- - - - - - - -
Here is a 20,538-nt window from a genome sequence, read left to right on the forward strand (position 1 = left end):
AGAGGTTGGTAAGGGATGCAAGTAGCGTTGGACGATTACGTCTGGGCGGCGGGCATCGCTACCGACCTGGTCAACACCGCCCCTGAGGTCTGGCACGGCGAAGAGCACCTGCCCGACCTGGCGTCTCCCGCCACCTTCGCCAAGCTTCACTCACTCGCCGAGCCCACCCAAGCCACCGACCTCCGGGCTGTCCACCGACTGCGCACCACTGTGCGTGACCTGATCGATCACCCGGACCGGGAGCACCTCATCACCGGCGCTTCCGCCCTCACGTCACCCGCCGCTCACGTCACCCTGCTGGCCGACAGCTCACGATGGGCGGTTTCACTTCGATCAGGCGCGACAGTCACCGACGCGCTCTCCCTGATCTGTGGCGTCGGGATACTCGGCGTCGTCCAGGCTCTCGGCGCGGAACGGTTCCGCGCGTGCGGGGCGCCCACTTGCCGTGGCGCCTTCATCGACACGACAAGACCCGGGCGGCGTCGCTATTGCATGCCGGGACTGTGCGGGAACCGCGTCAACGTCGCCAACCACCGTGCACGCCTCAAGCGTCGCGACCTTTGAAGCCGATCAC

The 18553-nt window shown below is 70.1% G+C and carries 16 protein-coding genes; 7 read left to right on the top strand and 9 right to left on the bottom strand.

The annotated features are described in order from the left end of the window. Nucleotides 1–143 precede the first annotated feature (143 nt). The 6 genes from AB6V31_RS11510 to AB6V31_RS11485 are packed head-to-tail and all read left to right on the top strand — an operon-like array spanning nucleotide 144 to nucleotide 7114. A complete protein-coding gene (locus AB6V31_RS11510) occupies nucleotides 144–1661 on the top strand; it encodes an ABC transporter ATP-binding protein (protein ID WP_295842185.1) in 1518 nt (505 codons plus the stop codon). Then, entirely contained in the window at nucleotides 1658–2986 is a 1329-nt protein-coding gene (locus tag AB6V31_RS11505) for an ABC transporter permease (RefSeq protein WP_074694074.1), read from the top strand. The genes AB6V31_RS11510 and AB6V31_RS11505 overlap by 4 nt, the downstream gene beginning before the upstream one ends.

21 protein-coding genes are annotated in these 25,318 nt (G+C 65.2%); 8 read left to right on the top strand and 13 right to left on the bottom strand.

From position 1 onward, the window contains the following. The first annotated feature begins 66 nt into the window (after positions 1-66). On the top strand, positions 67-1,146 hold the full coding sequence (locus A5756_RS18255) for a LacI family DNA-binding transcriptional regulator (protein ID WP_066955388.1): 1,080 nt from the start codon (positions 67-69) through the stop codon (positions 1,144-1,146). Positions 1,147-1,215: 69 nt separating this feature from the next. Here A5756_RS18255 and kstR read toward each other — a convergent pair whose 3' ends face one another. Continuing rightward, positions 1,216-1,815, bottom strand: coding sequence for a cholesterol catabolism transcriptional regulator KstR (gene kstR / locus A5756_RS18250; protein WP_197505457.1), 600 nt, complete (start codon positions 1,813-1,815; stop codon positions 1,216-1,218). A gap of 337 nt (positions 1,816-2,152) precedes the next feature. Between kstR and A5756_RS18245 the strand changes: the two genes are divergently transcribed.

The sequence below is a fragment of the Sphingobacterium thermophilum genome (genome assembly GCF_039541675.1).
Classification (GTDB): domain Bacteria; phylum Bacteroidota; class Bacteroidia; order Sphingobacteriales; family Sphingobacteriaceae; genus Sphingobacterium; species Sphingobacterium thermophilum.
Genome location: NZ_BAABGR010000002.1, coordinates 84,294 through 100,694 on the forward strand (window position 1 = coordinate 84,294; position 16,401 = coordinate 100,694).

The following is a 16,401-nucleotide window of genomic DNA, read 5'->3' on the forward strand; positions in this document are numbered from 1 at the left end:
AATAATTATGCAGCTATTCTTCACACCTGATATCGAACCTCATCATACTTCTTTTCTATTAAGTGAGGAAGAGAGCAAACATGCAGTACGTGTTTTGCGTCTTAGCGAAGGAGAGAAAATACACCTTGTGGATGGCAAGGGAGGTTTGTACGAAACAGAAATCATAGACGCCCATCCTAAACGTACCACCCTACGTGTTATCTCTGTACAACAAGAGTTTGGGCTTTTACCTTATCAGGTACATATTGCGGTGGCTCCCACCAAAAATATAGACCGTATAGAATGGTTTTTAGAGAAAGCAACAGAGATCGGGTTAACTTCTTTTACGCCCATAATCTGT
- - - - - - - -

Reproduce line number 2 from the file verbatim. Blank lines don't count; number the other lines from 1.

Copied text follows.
AGAGGTTGGTAAGGGATGCAAGTAGCGTTGGACGATTACGTCTGGGCGGCGGGCATCGCTACCGACCTGGTCAACACCGCCCCTGAGGTCTGGCACGGCGAAGAGCACCTGCCCGACCTGGCGTCTCCCGCCACCTTCGCCAAGCTTCACTCACTCGCCGAGCCCACCCAAGCCACCGACCTCCGGGCTGTCCACCGACTGCGCACCACTGTGCGTGACCTGATCGATCACCCGGACCGGGAGCACCTCATCACCGGCGCTTCCGCCCTCACGTCACCCGCCGCTCACGTCACCCTGCTGGCCGACAGCTCACGATGGGCGGTTTCACTTCGATCAGGCGCGACAGTCACCGACGCGCTCTCCCTGATCTGTGGCGTCGGGATACTCGGCGTCGTCCAGGCTCTCGGCGCGGAACGGTTCCGCGCGTGCGGGGCGCCCACTTGCCGTGGCGCCTTCATCGACACGACAAGACCCGGGCGGCGTCGCTATTGCATGCCGGGACTGTGCGGGAACCGCGTCAACGTCGCCAACCACCGTGCACGCCTCAAGCGTCGCGACCTTTGAAGCCGATCAC